The Inscription of Zakkur, King of Hamath (2.35)

(1,206 words)

Author(s): Millard, Alan
Subject: Monumental Inscriptions from the Biblical World; West Semitic Monumental Inscriptions; Building and Dedicatory Inscriptions; Old Aramaic Inscriptions Commentary H. Pognon bought parts of a basalt stele in north Syria which he published in 1907–8; they are now in the Louvre (AO 8185). Now 1.03 m. high, 62 cm. wide, the squared block was originally taller, the upper part carved with a figure in relief of which only the feet resting upon a dais or stool survive. Below the sculpture an inscription was engraved in Aramaic, starting on the front (a), continuing on the left (b) and righ…

Funerary Stela From Saqqarah (Berlin Gipsformerei 939 Formerly ÄM 7707 [destroyed WW II]) (2.62)

(1,296 words)

Author(s): Porten, Bezalel
Subject: Monumental Inscriptions from the Biblical World; West Semitic Monumental Inscriptions; Mortuary Inscriptions; Aramaic Inscriptions Commentary Aramaic text Funerary Stela From Saqqarah (Berlin Gipsformerei 939 Formerly ÄM 7707 [destroyed WW II]) (2.62) Subject: Esth 1:1; Dan 9:1; Ezra 4:6 Blessed be Abah son of Ḥor1 and Aḥatabu daughter of Adiyah,2 all (told),3 of Khastemeḥi the city4 before Osiris the god.5 Absali son of Abah,6 his mother (being) Aḥatabu,7 thus said8 in year 4, month of Meḥir, (of) Xerxes9  a the king10 … Hieroglyphic text ( Transcrip…

The Ekron Inscription of Akhayus (2.42)

(947 words)

Author(s): Younger, K. Lawson, Jr.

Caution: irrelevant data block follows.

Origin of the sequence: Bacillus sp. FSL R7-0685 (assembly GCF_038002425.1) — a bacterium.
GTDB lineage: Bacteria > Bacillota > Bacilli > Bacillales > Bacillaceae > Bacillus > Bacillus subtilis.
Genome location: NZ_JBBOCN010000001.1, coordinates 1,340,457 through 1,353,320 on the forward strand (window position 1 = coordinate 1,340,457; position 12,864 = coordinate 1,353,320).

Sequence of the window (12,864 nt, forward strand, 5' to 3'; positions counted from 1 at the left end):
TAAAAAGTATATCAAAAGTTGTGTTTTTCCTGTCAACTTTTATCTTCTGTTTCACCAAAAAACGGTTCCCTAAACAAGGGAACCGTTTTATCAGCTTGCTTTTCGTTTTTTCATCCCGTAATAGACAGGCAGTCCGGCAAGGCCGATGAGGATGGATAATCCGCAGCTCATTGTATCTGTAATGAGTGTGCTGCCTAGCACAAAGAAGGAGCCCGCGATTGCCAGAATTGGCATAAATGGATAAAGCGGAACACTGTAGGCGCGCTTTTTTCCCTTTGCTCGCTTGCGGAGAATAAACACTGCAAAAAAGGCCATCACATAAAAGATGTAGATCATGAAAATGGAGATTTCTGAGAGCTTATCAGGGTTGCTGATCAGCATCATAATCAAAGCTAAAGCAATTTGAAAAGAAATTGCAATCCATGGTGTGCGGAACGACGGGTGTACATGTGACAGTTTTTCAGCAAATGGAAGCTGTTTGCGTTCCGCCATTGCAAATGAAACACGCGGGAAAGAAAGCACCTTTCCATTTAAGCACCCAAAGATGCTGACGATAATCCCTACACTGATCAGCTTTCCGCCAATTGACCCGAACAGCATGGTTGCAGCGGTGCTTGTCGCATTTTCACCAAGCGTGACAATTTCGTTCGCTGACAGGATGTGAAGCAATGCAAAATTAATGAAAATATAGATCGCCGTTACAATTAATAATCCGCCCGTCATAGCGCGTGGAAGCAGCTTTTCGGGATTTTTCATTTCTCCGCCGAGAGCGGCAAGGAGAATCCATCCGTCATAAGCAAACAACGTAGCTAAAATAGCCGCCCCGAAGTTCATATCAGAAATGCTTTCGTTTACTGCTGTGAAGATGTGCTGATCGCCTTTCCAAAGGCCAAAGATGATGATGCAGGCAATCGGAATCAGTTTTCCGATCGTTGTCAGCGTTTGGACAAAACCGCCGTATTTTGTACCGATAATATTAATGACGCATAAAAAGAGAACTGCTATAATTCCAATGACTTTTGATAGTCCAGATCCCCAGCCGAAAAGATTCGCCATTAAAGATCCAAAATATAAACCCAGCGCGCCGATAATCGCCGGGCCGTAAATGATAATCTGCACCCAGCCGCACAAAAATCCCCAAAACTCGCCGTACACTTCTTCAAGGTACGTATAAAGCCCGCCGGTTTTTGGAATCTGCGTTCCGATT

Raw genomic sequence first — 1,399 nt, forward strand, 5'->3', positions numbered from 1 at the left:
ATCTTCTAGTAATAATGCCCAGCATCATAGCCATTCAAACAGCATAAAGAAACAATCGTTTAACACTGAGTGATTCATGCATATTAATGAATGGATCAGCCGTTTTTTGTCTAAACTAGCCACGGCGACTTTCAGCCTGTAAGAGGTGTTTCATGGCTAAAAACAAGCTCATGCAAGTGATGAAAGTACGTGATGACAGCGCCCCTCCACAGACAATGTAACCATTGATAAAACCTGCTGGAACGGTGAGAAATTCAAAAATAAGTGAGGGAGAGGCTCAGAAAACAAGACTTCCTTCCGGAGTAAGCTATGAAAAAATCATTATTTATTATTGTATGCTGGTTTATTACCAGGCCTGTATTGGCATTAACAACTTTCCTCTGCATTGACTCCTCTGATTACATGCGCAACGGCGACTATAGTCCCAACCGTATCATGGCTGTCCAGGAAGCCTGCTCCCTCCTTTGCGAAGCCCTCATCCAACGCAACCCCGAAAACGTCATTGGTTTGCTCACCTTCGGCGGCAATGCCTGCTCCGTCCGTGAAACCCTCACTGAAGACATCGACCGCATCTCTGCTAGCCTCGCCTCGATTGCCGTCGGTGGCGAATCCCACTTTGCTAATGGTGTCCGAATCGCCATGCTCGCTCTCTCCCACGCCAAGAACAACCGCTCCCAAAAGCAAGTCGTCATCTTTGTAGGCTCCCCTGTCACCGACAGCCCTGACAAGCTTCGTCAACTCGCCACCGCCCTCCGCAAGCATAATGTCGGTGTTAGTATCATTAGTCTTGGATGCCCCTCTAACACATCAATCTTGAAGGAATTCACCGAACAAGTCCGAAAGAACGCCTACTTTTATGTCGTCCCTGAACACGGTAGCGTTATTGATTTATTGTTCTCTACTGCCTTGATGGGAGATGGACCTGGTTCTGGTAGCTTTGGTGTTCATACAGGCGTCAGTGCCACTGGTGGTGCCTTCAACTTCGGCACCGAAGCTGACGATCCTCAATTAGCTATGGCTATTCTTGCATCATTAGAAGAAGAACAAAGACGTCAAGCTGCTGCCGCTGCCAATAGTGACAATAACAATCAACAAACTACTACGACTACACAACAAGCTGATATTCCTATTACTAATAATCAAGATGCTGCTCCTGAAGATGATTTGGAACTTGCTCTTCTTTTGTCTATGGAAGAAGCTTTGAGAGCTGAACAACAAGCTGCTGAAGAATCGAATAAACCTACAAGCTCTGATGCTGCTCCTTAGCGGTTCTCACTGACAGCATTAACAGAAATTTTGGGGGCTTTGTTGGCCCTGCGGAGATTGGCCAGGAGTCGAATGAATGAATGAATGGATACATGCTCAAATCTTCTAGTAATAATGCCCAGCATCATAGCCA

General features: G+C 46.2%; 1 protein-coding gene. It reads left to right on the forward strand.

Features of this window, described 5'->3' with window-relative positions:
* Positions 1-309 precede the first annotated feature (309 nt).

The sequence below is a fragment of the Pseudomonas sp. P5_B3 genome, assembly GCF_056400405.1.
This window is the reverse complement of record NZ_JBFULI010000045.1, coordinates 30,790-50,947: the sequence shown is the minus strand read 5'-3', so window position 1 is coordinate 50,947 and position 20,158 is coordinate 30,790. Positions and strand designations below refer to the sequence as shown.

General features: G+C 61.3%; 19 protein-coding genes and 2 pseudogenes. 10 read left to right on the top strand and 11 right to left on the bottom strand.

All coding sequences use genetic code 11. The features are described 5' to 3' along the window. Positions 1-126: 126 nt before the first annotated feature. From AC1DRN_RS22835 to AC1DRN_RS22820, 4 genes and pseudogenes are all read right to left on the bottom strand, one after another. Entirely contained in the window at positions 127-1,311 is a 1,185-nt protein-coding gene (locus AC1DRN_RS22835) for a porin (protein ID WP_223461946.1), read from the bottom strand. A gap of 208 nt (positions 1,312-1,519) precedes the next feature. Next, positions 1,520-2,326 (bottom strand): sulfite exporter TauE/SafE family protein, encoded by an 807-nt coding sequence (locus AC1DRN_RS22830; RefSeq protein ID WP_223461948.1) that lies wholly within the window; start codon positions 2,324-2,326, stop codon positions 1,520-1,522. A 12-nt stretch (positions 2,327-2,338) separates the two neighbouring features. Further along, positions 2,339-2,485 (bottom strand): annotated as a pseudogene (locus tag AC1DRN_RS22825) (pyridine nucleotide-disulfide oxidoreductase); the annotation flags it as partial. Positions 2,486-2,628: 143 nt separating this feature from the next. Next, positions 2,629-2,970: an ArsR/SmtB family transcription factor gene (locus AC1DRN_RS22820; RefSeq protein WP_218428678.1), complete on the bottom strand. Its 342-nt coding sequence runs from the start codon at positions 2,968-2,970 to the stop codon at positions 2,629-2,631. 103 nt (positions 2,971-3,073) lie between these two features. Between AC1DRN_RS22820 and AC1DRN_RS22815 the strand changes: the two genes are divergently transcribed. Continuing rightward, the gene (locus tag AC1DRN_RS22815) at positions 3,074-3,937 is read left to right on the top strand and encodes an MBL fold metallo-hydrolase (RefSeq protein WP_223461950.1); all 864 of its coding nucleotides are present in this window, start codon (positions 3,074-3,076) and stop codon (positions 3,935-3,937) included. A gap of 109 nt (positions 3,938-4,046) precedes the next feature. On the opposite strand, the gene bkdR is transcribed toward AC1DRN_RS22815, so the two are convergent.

Subject: Monumental Inscriptions from the Biblical World; West Semitic Monumental Inscriptions; Building and Dedicatory Inscriptions; Philistine Inscriptions Commentary Written in a lapidary style script developed by the Philistines at Ekron, the text is a royal dedicatory inscription for the temple of the goddess Ptgyh made by Akhayus,1 the son of Padi, the ruler of Ekron. The royal names (“Padi” and “Akhayus”) are names known from Assyrian sources: for Padi, the inscriptions of Sennacherib ( COS COSB.2.119B) and another inscription from Ekron (see n. 2 below); for Akhayus…

Silver Bowl (Brooklyn Museum 54.50.36) (2.51A)

(159 words)

Contributor(s): Hallo, William W.
Subject: Monumental Inscriptions from the Biblical World; West Semitic Monumental Inscriptions; Votive Inscriptions; Aramaic Inscriptions Commentary To Hanilat1 Silver Bowl (Brooklyn Museum 54.50.36) (2.51A) Bibliographical References Text: I. Rabinowitz, ‛“Aramaic Inscriptions of the Fifth Century B.C.E. from a North-Arab Shrine in Egypt.”  JNES 15:1–9. ( 1956 ) ’ ,  TAD D15.1. Studies: W. J. Dumbrell, ‛“The Tell el-Maskhuṭa Bowls and the ‘Kingdom’ of Qedar in the Persian Period.”  BASOR 203:33–44. ( 1971 ) ’ , Fitzmyer and Kaufman 1992:B.3.f.12. Notes^ back to text1. Elli…

Moabite (2.72)

(116 words)

Contributor(s): Hallo, William W.
Subject: Monumental Inscriptions from the Biblical World; West Semitic Monumental Inscriptions; Seal and Stamp Inscriptions; Seals and Seal Impressions Commentary The seal of Kemosham son of Kemoshel the scribe (Moabite; provenience unknown).1 This seal is in the Moabite script of the eighth-seventh centuries bce.2 (Belonging) to Kemosham3(son of) Kemoshel4the scribe Moabite (2.72) Notes^ back to text1. Avigad and Sass 1997 #1010; Hestrin and Dayagi-Mendels 1979 #2.^ back to text2. Avigad 1970:289; Herr 1978:156–157.^ back to text3. Kemosham means “Kemosh is a ki…